What is it?
Atavide is a pipeline that integrates a lot of different tools to annotate and analyze your (random) metagenomics data. The idea is to quickly and easily get you to the hard part: thinking about what your data really means. We have abstracted out all the intermediate analyses so you don’t have to do them.
Who did it?
Atavide is written by Rob and Mike with some helpful input from other friends.
How do I cite it?
Please see the citation file for the current citation.
This guide is currently written for using atavide on the Flinders University HPC, deepthought. You will probably need to modify a few things to make it work on another HPC, and we’re working on streamlining some of these points and making the installation and running easier.
For the Flinders HPC, you will need a few things set up. If you have some of these, feel free to skip that step.
- Access to the HPC
- A VPN connection — but you only need this if you are not at Flinders
- conda and snakemake installed in your account
- A snakemake profile — just copy Mike’s — it’s what we all do.
- If you need pointers, here are some helpful Linux commands
Currently, you will need to get a copy of atavide using git:
# start off in your home directory cd # get a copy of atavide git clone https://github.com/linsalrob/atavide.git
This will download all the files that you need to run atavide. Everything else will be downloaded when you start processing your data!
Your sequence data
You will need some sequence data. Atavide works with compressed or uncompressed fastq files. Put them in a directory called
fastq in a subdirectory where you will work.
e.g. this set of commands will make the directories for you
mkdir --parents sequence_data/fastq cd sequence_data/fastq ## copy your sequences here cd ..
and now you end up in the directory called
sequence_data that has one directory called
fastq and that has your sequence data inside it.
Make a copy of the settings file
It is good practice to make a copy of the configuration/settings file to your working location. Then, the next time you come to work on this project, you know what was done.
Assuming you are in the directory with the
fastq directory inside it, e.g. you are in
sequence_data in the above example, this code will copy the configuration file for you.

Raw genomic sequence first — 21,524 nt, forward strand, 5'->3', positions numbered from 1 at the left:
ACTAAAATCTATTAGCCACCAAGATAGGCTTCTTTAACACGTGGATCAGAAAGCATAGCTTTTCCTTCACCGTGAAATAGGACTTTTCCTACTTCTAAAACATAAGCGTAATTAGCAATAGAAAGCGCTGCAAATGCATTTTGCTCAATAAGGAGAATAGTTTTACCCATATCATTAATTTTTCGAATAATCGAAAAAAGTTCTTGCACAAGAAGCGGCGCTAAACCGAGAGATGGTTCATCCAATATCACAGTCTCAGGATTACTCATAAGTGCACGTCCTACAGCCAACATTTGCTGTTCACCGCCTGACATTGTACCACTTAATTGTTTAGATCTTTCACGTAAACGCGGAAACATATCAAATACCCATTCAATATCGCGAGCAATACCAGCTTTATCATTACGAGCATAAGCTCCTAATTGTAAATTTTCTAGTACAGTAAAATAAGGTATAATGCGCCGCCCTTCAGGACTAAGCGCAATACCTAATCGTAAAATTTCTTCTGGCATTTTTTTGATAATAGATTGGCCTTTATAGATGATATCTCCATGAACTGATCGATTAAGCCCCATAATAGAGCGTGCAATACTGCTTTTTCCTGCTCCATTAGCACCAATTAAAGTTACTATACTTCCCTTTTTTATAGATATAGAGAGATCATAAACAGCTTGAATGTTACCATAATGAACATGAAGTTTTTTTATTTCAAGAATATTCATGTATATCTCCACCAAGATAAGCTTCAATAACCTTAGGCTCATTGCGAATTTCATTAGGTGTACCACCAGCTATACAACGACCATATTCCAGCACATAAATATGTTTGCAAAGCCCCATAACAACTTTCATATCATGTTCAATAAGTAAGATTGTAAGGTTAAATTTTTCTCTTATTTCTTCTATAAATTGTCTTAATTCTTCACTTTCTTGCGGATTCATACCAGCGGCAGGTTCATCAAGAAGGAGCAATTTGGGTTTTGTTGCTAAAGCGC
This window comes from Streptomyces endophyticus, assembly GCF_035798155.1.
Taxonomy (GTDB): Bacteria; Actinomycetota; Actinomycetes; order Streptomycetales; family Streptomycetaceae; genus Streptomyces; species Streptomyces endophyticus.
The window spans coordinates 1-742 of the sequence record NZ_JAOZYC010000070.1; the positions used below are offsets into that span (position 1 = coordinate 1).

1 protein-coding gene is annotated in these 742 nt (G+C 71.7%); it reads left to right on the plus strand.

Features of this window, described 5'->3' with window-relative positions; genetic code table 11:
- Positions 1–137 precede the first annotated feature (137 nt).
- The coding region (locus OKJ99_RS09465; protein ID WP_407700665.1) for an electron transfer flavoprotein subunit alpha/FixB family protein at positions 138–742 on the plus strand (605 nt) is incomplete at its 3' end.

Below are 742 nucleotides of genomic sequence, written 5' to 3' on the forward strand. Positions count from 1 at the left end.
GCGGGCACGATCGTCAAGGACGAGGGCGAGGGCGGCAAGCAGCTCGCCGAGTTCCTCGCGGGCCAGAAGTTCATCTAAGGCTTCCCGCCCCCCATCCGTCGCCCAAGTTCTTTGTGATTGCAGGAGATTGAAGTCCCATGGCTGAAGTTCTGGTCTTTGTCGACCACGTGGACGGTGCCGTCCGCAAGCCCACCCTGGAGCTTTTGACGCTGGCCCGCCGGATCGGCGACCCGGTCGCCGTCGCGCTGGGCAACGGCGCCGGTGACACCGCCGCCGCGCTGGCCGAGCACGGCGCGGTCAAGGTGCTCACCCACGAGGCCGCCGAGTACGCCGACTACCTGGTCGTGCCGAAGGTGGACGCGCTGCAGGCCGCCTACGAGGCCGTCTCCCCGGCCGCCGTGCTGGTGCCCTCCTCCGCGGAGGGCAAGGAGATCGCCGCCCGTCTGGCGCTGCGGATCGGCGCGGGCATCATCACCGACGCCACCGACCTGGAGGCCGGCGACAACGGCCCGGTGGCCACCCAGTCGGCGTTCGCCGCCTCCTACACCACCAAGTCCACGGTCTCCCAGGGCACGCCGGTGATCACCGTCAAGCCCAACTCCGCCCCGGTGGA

cp $HOME/atavide/config/atavide.yaml .
Please note: You do not need to change any of the basic configuration in this file, and hopefully our defaults make sense.
Cleaning out host sequences
You may not need to do this step! (In which case, skip to the next section). You only need this step if you want to remove potential host contamination (e.g. human genomes) from your data.
Atavide includes the option to remove host genome sequences, by adding two additional directives to the
atavide.yaml file. If you are interested in this you will
need a host genome file. Add the following two directives to
To the directories data set, add a new option called
host_dbpath that contains the path to the host database.
Add a new
options option and add the name of the actual host database you are going to use.
For example, a modified
atavide.yaml file might look like:
# These are the directories where we read the data and store the output # feel free to change these names directories: Reads: "fastq" round1_assembly_output: "assembly.1" round1_contig_read_mapping: "reads.contigs.1" round2_unassembled_reads: "unassembled_reads" round2_assembly_output: "reassembled_reads" reads_vs_final_assemblies: "reads_vs_final_assemblies" prinseq: "QC" statistics: "statistics" combined_contig_merging: "final.combined_contigs" read_based_annotations: "ReadAnnotations" host_dbpath: '/home/edwa0468/hecatomb/databases/human_masked' options: host_dbname: 'human_virus_masked'
To run the pipeline, use the command:
snakemake -s $HOME/atavide/workflow/atavide.snakefile --configfile atavide.yaml --profile slurm
What does it do?
Atavide runs the following pieces of code for you!
To bin the metagenomes into mags we:
- Assemble the reads from each sample separately with megahit
- Merge those contigs, and map all the reads from each sample back to the contigs
- Find reads that have not been mapped
- Assemble all of the unmapped reads together in one big pile with megahit
- Merge those contigs with the original contigs using flye
- Map all the reads back to the final contigs and generate a table of read coverages
To calculate read based statistics we: